It’s been interesting watching the reaction to Arizona’s new ban on teaching ethnic studies, which comes after the state signed the toughest bill on immigration into law. With widespread protests over the immigration law ongoing, Republican Gov. Jan Brewer still managed to sign the ban into law last week.
Human rights experts have opposed the bill, which says schools cannot teach classes designed for students of a particular ethnic group, nor can they teach classes that promote the overthrow of the U.S. government. State Supt. of Public Instruction Tom Horne has said the bill was written to target a Chicano or Mexican-American studies program in the Tucson school district. Horne, who is running for attorney general, maintains that the classes promoted “a destructive ethnic chauvinism.”
School districts could have as much as 10 percent of their state funds withheld each month if they don’t comply with the law. They can also appeal the mandate, which goes into effect Dec. 31.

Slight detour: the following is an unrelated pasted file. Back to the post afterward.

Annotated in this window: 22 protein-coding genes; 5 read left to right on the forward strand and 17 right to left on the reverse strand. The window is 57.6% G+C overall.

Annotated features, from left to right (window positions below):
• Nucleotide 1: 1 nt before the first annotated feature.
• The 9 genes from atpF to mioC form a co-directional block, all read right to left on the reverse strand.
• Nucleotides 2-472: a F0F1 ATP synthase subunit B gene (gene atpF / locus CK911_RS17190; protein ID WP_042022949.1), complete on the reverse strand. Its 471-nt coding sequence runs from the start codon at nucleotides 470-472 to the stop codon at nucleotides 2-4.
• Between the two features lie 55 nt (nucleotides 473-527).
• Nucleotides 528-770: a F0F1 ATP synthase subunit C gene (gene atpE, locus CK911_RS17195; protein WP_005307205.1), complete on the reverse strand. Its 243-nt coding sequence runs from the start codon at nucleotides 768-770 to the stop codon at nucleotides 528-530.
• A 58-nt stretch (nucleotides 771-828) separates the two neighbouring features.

Support for Horne’s actions has been hard to find in editorials and in the blogosphere. In San Francisco, columinist Michael Yaki said it bears “the ugly stain of racism.” Valerie Strauss of the The Washington Post’s Answer Sheet calls the move “one small-minded bill that pretends to be about education but is all about politics.”
The Arizona Republic dislikes the ban, but in an editorial expressed deep concerns about the ethnic studies classes that have not been reported elsewhere. The editorial describes a local battle that might be more complicated than it first appears.
The Hechinger Report would like to know a bit more about the types of ethnic studies classes school districts are offering across the U.S. How are they being taught, and are they worthwhile? Are such classes typically integrated into a larger social studies or history curriculum? Are they worth defending? Are any other communities and school districts protesting these classes and, if so, why?